You know, one thing I was thinking about is that when you watch the Olympics and people watch it -- walk in, in the parade of nations, there is no nation who is represented by more diversity than the United States of America. I'm always proud when I see that because I believe it strengthens our country, not weakens it.

CUOMO: Diversity as strength, interconnected and interdependent. That's what America has always been and that's why it has been great. Let's hope that stays the same. Senator, thank you for being with us.

HEITKAMP: Thanks so much for having me on.

CUOMO: All right, how about some "Good Stuff" on this Friday eve. We have it for you next.


[08:57:50] CUOMO: "Good Stuff." And we can all learn something from this teenager in Indiana.

I want you to meet Mariah Thompson (ph). She's given up her last week of summer vacation to do what? Spend time with kids in a local hospital.


MARIAH THOMPSON: Whenever I'd sing with them and dance with them, it just -- they were a whole nother person.


CUOMO: What a great kid. The 16-year-old dresses up like Elsa, you know, from "Frozen."

CAMEROTA: Oh, my gosh. Yes.

CUOMO: Takes time to help lift the children's spirits, telling jokes, even reading them books.




UNIDENTIFIED FEMALE: I have powers too.

THOMPSON: You know what they're going through. It's really nice to get them to smile and just have a good day.


CAMEROTA: Oh, my gosh, that's beautiful. They seem to love her.

CUOMO: Right? I mean we get caught up in the negative all the time. There are good people out there. It's a whole new generation. Hopefully they make us better.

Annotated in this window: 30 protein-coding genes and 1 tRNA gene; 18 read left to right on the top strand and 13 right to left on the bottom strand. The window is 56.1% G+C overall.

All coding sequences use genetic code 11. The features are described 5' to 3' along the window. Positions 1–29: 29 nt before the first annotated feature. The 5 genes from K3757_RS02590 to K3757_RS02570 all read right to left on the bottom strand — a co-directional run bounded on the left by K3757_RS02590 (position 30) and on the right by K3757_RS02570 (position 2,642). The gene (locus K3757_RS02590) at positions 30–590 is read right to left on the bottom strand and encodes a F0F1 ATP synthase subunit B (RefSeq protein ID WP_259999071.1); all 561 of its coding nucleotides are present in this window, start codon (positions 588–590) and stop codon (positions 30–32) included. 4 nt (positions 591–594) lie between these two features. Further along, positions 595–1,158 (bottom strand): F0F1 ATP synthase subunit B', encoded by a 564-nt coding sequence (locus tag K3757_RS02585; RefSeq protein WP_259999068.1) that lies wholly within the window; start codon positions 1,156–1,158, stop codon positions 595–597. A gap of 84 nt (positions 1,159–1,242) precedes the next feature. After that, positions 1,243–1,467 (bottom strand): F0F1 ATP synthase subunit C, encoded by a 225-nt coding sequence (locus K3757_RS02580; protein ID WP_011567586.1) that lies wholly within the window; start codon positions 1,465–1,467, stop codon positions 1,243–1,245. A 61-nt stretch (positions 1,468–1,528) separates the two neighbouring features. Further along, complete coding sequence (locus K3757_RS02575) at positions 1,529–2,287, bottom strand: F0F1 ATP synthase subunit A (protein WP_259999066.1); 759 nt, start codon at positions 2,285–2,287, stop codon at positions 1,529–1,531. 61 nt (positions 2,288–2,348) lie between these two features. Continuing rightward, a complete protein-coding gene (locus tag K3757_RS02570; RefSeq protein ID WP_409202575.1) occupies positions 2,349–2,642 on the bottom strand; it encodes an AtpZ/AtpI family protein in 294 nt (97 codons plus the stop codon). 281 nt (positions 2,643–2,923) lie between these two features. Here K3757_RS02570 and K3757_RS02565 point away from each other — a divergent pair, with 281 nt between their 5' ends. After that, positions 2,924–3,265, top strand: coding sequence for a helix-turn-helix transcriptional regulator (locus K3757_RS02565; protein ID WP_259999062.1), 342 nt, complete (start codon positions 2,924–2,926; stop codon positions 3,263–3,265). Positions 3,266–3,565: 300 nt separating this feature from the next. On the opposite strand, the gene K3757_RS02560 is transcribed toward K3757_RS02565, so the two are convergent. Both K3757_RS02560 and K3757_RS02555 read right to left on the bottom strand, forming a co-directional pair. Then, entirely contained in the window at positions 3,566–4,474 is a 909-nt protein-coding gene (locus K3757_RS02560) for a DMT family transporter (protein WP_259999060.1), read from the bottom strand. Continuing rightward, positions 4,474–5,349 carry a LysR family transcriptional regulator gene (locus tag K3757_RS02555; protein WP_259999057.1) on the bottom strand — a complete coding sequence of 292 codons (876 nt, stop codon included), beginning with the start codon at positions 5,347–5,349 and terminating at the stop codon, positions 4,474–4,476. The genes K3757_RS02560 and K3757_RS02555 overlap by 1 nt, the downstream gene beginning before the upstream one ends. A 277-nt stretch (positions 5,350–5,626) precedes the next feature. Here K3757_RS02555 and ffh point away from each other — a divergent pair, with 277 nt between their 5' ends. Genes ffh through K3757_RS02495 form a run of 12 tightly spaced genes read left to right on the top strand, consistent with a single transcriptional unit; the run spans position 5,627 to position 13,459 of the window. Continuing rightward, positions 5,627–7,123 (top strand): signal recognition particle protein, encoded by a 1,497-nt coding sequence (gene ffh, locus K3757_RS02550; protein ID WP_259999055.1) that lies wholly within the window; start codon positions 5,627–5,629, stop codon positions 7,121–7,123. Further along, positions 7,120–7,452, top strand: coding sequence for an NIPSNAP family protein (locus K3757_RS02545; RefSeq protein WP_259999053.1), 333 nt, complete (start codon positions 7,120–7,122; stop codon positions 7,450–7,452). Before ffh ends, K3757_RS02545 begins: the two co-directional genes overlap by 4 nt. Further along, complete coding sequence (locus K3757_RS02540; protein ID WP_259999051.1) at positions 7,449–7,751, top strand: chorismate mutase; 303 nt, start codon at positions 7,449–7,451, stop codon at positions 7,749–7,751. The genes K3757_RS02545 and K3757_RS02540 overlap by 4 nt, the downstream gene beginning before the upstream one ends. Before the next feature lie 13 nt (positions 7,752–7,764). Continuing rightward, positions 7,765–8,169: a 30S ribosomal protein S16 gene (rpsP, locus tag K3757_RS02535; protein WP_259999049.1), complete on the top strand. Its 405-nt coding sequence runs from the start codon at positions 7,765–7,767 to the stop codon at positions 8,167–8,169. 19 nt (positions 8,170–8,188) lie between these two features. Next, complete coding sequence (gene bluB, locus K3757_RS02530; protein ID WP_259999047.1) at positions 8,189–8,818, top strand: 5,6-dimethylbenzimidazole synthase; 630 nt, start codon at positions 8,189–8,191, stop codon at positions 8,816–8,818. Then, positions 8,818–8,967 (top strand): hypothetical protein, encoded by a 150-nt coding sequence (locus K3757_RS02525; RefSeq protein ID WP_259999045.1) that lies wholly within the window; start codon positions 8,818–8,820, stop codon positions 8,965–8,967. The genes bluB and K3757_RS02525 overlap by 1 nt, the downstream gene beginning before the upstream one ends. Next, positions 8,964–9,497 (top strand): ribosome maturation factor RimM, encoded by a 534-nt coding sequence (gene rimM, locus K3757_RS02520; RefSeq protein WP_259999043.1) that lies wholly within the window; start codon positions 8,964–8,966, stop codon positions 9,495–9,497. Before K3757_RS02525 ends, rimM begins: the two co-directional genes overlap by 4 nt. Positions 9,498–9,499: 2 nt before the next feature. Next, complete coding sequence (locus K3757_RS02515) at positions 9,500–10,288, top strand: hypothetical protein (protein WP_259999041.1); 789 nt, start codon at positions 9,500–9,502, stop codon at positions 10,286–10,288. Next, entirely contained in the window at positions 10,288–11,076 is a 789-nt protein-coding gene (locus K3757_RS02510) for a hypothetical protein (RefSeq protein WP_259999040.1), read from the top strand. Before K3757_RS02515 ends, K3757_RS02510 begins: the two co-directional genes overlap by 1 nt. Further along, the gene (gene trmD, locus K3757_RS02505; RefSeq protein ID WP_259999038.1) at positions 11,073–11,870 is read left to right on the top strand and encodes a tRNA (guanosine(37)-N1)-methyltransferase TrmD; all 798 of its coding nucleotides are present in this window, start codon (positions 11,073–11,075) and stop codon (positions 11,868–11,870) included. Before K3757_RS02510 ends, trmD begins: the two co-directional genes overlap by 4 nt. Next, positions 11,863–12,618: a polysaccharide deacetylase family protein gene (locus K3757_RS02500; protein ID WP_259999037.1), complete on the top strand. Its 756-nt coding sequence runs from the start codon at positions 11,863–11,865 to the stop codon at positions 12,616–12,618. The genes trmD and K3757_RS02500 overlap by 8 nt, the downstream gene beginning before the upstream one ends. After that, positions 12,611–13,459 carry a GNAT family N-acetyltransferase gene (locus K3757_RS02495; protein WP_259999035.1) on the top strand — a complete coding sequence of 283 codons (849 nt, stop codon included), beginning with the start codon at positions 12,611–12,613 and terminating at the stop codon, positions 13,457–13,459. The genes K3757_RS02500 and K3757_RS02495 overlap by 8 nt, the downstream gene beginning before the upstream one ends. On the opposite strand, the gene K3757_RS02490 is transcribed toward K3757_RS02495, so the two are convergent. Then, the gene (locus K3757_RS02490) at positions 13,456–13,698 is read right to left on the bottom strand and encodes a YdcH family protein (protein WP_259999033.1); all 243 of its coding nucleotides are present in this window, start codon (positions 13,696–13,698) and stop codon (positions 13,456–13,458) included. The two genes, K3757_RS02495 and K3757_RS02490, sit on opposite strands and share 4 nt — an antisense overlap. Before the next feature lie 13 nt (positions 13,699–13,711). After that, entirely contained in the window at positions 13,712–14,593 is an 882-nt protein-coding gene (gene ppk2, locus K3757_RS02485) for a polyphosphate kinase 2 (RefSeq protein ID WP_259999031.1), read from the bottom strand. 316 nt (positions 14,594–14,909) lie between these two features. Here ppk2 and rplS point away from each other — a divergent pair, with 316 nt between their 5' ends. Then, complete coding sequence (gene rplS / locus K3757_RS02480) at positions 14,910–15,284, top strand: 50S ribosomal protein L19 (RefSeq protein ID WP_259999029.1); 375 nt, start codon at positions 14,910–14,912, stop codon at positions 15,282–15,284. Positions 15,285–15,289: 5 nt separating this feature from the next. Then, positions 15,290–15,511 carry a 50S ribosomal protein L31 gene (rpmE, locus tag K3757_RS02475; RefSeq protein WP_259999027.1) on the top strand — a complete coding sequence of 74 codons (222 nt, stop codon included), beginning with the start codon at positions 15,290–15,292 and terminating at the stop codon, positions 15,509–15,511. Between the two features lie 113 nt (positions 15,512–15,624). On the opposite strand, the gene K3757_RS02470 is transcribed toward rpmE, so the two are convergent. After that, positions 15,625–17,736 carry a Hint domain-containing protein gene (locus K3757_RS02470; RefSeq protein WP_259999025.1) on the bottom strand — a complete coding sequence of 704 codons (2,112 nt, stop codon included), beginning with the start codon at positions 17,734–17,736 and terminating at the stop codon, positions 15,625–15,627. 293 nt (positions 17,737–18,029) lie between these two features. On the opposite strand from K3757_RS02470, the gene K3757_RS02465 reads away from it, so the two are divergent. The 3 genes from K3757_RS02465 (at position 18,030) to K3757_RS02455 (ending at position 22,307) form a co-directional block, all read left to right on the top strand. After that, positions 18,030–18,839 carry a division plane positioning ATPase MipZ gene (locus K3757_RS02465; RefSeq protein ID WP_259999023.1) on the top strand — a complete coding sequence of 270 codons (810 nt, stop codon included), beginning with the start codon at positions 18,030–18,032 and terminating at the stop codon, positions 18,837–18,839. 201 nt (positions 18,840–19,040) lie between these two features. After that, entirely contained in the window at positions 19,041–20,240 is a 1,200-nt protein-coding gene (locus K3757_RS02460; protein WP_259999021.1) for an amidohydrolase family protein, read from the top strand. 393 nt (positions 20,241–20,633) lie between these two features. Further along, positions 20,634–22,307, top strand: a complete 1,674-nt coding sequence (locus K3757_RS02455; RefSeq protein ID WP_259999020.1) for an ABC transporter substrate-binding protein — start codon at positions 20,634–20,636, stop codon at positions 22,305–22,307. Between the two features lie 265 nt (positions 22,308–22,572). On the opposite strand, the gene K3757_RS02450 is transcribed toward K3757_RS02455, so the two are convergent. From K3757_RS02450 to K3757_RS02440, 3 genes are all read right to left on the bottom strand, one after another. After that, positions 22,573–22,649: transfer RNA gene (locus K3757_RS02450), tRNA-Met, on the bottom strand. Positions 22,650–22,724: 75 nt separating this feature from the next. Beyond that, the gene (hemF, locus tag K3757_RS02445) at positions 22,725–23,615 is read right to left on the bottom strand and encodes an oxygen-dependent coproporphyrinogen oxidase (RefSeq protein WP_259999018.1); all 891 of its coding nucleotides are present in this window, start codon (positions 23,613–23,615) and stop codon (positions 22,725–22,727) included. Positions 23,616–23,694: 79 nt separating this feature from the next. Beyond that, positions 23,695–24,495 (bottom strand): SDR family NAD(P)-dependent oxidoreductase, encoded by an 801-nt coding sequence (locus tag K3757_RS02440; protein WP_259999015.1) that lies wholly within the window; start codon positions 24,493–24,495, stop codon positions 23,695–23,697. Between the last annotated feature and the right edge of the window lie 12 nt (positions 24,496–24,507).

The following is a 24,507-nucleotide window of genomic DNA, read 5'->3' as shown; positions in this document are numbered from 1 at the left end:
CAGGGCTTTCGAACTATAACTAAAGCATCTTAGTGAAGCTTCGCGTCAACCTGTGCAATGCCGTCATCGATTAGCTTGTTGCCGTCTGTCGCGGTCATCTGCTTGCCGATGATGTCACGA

CAMEROTA: Even 16-year-olds. I was not volunteering at 16. I was not. CUOMO: Not for that anyway.

CAMEROTA: I was a bus girl.

Meanwhile, late night comics takes aim at President Trump for backing a plan to reduce legal immigration. Your late night laughs.


JIMMY KIMMEL, HOST, "JIMMY KIMMEL LIVE": President Trump today signed a round of sanctions against Russia to punish Russia for making him win the election. He's still very angry about that. The sanctions, you know, they passed with an overwhelming majority in the House and the Senate, so Trump had to sign it. Vladimir Putin is not happy. In fact he changed their relationship status on FaceBook today to "it's complicated." But --

JIMMY FALLON, HOST, "THE TONIGHT SHOW STARRING JIMMY FALLON": Sources that he talked to Vladimir Putin on the phone right before. Yes, he was -- that was inappropriate. Trump said, I agree, I wanted to FaceTime. I just wanted to see his face. (INAUDIBLE).

STEPHEN COLBERT, HOST, "THE LATE SHOW WITH STEPHEN COLBERT": Basically, Donald Trump wants to create what he calls a merit-based system that awards points to green card applicants based on such factors as English ability. Yes, immigrants have to learn proper English, like bigly, covfefe, and bing bing bing bing bing bing bing.


CAMEROTA: That's funny.

CUOMO: It is funny. But, I'll tell you, it also a little scary. We would not be here if this merit-based system was in place. And that doesn't mean that we don't speak English. Our ancestors wouldn't have made the cut.

[09:00:02] CAMEROTA: Absolutely.